Divorce lessons from Lewis the cat
Lewis was a cat. No pedigree. No unusual markings. Just furry gray, huggable, and independent. In the last year, he managed to sneak out of the house twice. He nailed a few birds, even a ground squirrel – conquering his prey with only one tooth.
He lived with my daughter until this morning, when she made the brave, terrifying, agonizing decision to put him to sleep. Lewis’s diabetes had escalated. He was licking and scratching himself raw. He wasn’t eating. He was miserable. Medication didn’t seem to help. More tests meant dipping deep into savings.
Aside from “do not resuscitate” for human loved ones, I think there’s no pain worse than the knot in your stomach when you decide if your sick pet lives or dies by your hand. I watched my daughter struggle: Am I being selfish? The vet says he might get another year or two with expensive meds. Is this my fault because I moved him across country? Did I cause this when I left him with a cat sitter during business trips? Do I owe him more than this? Am I a mean, insensitive person? Then, the tears. He was her buddy. Did she have the right to kill him?
She’d adopted Lewis from the SPCA in New York City. He was 7 years old. He’d been caged for 8 months because no one wanted a “pre-diabetic” cat. Never mind that he was laid back, gentle (except if you are a bird or a mouse), and children didn’t phase him. He had a little indentation in his neck where we suspect a collar had been. We guessed someone abandoned him. He’d had full-on diabetes when the SPCA took him in. They reversed it and he reached pre-diabetic status.
My daughter fell in love with him, diabetes or not. Lewis lived with her for 3 years, including navigating a cross country move in the car. Never a peep. At the new house, life was good. Little kids tugged on his ears, and he ignored them. He had predator moments in the wild (her back yard). He ate expensive food to keep the diabetes at bay. Lewis was always hungry. He spent most of the day next to his bowl, just in case a passerby might drop a little goodie in it.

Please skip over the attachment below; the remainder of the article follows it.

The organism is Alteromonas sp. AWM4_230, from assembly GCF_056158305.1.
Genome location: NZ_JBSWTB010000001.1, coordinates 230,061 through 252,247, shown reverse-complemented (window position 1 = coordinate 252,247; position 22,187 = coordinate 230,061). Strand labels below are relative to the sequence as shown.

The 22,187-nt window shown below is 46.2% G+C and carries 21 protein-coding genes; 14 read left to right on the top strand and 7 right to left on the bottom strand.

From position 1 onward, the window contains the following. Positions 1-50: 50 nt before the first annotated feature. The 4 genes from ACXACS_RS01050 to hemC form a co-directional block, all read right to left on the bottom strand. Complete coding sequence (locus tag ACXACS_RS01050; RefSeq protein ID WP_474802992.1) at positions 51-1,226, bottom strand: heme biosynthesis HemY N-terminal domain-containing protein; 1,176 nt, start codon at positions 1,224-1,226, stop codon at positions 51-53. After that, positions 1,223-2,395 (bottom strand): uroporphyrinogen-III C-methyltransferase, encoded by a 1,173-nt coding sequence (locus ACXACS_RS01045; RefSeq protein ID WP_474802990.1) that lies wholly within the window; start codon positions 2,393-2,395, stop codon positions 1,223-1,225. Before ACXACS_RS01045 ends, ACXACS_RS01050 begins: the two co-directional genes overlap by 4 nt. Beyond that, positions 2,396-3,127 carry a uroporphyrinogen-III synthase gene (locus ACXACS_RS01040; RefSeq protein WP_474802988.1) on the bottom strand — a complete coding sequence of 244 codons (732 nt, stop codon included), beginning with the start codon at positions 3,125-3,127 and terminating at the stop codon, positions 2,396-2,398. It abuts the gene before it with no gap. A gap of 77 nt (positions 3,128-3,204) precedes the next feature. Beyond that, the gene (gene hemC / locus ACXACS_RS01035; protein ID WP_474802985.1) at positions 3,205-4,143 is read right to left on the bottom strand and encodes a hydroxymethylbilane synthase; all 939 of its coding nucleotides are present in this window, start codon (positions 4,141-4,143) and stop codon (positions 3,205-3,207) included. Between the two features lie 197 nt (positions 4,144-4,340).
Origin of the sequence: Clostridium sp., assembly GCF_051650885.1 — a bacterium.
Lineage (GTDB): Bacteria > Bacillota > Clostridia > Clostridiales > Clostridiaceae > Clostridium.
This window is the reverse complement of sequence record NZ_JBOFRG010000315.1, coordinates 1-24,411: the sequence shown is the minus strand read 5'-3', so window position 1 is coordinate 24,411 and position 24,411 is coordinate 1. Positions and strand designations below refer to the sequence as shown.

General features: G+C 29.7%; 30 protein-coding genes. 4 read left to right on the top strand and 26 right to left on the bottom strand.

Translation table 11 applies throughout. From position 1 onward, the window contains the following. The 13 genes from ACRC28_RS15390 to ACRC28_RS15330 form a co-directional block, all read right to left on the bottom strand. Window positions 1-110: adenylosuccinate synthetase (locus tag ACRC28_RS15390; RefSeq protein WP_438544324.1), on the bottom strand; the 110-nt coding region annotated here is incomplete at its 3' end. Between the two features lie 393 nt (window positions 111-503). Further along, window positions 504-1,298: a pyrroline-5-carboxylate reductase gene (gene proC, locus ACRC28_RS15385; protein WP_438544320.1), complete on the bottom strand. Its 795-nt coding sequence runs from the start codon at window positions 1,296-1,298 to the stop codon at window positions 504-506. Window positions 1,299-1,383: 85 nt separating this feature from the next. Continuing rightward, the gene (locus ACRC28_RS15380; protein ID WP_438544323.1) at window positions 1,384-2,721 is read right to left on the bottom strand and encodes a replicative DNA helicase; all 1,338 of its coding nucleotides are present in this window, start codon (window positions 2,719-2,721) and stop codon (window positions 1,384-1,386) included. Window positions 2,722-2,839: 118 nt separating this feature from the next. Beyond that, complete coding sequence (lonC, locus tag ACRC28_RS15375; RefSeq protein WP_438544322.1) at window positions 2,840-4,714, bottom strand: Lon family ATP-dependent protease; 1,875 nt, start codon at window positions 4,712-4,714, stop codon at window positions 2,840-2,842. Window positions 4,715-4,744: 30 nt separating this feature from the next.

Then he got sicker. The vet listened and understood. The cat was not going to get better, she said. You’re doing everything right, but sometimes we must remember that no matter what we do, we will outlive our animals. We celebrate them at birth with our joy. We give them the best life we can. Then, we celebrate them at the end through our tears.
She decided to release his little soul.
A friend went with her. They talked about all the things that Lewis would do in kitty heaven. They cried together when the vet gently carried him away, the blue fluffy blanket wrapped around him. She kissed him on the head before she let him go. The vet promised her a little imprint of his paw in clay. She’ll frame it along with his picture.
There’s a hole in my daughter’s heart now. There’s guilt. There’s relief. There’s deep sadness.
Then, there’s moving on. It hurts like hell when she opens the back door after work and there’s no little furry gray head meowing for his dinner as if she’d never fed him. She tells herself she did the right thing. Of course she did.
Sometimes in life, there are no good choices. We make them, then we live with them. We keep going, and we grieve. They all hurt. They all draw criticism, even from ourselves. We do the best we can. And then we go forward.
One day, another kitten will appear at her doorstep. She’ll scoop him up and giggle with joy. He’ll never take Lewis’s place. But the circle of life with pets will begin again.
The depth of loss at endings enables the heights of joy at beginnings.
I offer this to you who are going through an ending – divorce or break-up. There are new beginnings ahead, in spite of the pain you feel now. It doesn’t diminish the good times. It simply means you keep going, and the cycle begins again with joy you think impossible right now.
Thank you for the laughter, the lessons, and love, Lewis. Rest in peace.